UBC Theses and Dissertations

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UBC Theses and Dissertations

Coreless planar magnetic winding structures for power converters : track-width-ratio Cove, Samuel Robert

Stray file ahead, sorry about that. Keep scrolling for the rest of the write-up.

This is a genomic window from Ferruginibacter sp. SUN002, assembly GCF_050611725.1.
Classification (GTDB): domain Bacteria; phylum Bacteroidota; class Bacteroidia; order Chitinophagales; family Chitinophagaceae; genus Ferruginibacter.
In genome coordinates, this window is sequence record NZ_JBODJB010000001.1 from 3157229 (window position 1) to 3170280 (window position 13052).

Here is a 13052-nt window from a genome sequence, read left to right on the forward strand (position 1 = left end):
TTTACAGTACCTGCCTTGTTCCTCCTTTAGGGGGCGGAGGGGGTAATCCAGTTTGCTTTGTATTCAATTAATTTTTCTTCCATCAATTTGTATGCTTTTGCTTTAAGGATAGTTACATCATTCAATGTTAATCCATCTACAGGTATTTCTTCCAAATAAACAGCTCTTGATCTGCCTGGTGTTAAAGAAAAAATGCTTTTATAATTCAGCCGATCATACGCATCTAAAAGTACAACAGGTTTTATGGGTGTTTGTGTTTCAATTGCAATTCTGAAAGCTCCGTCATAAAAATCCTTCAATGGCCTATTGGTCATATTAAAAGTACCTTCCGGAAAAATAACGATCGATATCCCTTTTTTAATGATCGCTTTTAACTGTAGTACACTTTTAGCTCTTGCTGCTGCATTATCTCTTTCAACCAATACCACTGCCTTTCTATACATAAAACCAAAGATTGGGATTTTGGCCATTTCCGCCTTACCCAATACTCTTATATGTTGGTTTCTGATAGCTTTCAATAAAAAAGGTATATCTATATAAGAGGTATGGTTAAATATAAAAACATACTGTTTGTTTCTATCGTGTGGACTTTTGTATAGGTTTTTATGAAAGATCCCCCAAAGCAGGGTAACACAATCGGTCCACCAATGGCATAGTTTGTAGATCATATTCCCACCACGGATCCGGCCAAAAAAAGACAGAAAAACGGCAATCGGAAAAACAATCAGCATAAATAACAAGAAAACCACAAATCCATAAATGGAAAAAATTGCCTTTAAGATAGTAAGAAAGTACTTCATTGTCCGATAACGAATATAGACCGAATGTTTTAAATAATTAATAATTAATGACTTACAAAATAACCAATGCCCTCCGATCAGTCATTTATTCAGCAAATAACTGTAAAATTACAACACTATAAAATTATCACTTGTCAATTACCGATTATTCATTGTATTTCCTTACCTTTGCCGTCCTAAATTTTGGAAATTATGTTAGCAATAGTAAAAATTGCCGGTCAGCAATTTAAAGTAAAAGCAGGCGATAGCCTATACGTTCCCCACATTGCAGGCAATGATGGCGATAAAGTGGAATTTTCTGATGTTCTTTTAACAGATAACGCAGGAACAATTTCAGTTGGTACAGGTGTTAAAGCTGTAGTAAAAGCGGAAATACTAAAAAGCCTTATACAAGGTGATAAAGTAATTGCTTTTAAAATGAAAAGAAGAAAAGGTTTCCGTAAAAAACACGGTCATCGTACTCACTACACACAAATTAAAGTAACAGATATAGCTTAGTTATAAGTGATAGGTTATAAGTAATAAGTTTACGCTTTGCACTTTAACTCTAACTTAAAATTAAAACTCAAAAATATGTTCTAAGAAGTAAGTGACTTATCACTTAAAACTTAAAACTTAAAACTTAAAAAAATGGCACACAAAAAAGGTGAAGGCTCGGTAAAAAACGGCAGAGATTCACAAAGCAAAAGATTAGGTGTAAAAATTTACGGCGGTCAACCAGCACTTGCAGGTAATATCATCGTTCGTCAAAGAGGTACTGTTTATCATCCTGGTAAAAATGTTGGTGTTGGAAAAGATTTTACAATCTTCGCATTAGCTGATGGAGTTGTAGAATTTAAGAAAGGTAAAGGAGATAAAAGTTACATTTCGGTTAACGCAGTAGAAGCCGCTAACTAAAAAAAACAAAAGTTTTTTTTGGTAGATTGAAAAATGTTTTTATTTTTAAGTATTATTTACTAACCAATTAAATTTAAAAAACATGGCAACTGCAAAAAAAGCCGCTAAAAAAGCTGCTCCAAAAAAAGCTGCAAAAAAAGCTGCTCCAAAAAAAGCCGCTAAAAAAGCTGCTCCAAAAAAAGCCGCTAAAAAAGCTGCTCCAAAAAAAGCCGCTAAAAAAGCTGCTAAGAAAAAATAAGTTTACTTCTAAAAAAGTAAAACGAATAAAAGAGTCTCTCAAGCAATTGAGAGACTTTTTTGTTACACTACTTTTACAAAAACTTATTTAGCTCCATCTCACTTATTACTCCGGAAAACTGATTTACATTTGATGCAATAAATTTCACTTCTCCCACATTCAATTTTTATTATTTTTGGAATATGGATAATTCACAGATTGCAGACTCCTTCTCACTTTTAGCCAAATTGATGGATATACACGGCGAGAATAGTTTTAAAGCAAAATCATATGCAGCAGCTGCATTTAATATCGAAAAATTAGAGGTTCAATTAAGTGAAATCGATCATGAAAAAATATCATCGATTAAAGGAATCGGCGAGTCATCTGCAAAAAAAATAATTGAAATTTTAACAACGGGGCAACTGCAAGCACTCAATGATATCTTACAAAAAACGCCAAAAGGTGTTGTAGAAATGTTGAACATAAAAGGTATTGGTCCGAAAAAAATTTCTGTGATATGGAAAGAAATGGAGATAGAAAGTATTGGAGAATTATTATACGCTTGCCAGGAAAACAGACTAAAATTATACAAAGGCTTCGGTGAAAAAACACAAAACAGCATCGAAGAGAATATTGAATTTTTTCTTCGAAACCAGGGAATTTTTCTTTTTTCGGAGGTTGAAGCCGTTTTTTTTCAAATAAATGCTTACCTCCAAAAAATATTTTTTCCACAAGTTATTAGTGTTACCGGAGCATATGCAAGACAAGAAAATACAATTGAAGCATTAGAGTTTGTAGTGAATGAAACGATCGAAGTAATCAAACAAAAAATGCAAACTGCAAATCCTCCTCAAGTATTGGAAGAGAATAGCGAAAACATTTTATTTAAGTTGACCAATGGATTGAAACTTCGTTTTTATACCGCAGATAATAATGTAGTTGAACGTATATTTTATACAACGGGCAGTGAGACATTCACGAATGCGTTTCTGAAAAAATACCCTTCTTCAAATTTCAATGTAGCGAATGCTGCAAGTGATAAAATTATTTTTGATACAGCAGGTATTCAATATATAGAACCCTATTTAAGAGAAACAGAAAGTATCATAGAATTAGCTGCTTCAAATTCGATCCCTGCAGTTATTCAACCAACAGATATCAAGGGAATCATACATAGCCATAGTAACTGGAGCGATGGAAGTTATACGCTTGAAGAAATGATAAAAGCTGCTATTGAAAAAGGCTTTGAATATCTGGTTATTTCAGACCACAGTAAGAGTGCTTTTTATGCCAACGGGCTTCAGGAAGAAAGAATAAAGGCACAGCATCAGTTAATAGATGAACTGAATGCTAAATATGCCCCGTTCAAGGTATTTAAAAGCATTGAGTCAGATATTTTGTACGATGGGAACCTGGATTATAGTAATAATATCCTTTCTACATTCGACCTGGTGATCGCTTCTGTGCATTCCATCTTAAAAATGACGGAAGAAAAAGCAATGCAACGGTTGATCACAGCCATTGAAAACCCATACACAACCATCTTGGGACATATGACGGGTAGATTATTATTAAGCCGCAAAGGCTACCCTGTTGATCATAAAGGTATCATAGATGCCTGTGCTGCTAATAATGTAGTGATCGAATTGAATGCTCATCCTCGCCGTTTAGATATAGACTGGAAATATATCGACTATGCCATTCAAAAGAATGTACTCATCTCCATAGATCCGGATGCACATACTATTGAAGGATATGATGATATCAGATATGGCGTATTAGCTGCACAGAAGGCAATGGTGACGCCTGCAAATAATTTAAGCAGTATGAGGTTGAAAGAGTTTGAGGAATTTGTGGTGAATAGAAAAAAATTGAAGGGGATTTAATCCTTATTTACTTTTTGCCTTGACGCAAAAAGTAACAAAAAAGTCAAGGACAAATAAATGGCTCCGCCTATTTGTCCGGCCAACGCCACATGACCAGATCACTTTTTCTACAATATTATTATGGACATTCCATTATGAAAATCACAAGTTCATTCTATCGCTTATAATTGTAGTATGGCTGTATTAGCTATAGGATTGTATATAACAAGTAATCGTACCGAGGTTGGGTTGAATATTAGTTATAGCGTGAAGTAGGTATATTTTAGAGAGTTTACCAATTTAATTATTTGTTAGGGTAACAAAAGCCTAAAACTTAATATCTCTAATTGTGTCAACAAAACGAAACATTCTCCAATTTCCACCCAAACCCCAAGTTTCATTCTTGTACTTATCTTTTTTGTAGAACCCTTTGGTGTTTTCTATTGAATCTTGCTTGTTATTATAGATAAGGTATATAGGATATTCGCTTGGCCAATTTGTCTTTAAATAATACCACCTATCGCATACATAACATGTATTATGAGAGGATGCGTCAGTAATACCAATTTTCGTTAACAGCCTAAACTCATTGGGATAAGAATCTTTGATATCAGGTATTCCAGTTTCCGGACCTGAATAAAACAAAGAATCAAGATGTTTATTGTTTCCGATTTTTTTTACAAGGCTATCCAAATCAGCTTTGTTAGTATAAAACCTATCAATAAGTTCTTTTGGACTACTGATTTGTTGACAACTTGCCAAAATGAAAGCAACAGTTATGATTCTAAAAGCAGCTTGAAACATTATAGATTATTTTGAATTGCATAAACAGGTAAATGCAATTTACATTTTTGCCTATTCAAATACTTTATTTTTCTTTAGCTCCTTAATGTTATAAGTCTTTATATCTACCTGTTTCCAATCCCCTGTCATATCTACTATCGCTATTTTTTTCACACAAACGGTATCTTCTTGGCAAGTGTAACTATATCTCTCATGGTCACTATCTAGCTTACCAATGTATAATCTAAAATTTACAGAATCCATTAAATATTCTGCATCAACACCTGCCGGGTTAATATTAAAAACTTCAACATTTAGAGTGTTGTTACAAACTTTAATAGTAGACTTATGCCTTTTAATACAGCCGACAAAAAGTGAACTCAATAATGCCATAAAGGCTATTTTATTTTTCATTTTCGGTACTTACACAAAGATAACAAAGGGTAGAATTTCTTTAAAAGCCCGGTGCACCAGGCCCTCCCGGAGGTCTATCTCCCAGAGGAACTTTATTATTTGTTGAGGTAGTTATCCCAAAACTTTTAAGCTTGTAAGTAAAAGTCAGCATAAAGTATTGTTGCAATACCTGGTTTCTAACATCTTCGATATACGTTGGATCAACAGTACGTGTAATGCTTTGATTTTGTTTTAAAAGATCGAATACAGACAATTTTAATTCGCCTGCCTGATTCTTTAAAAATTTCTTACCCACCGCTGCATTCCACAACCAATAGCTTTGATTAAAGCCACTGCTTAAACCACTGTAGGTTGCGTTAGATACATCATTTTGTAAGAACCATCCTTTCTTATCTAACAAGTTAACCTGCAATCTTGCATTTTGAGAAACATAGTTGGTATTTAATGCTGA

With the accelerated growth of slim consumer electronics has come the need to reduce the profile of all electronic components. Planar magnetics provide an excellent solution to this problem, where copper strip conductors and flattened planar magnetic cores allow for the height of the components to be severely decreased compared to traditional wire-wound components. Planar magnetics also provide more repeatable characteristics and easier manufacturability. The major design goals for planar windings are low resistance, predictable inductance, and acceptable capacitance. This work investigates the application of a constant ratio between turn widths, called the Track-Width-Ratio (TWR) as a technique to attain these qualities in planar spiral windings. This work introduces the generalized racetrack planar spiral winding, whose low-frequency analysis can be applied to a variety of common winding shapes while accommodating changing track widths. The accompanying dimensional system provides the specification of the novel winding arrangements, including predicting their inductance and resistance. A design example demonstrates an 18% increase in low-frequency performance. The second part investigates the AC resistance from TWR. The proposed technique provides a correction factor based on the most recent models for ac resistance. A winding technique which combines hollow windings with TWR is proposed to increase the quality factor of planar spiral windings at high frequency operation. A design example highlights a change in efficiency from 70% to 90% within a 5W Wireless Power Transfer system. Finally TWR is employed to reduce planar spiral capacitance. Through an inverse TWR winding structure, a significant decrease in capacitance is observed with a moderate reduction in resistance and inductance. A quasi-analytical approach with finite element analysis is employed to determine the winding capacitance. These windings show a 50% decrease in capacitance and a 20% decrease in resistance compared to traditional windings. All results from this work have been confirmed experimentally and highlight the exceptional flexibility which is provided when the turn widths are included in the design of planar spiral windings.

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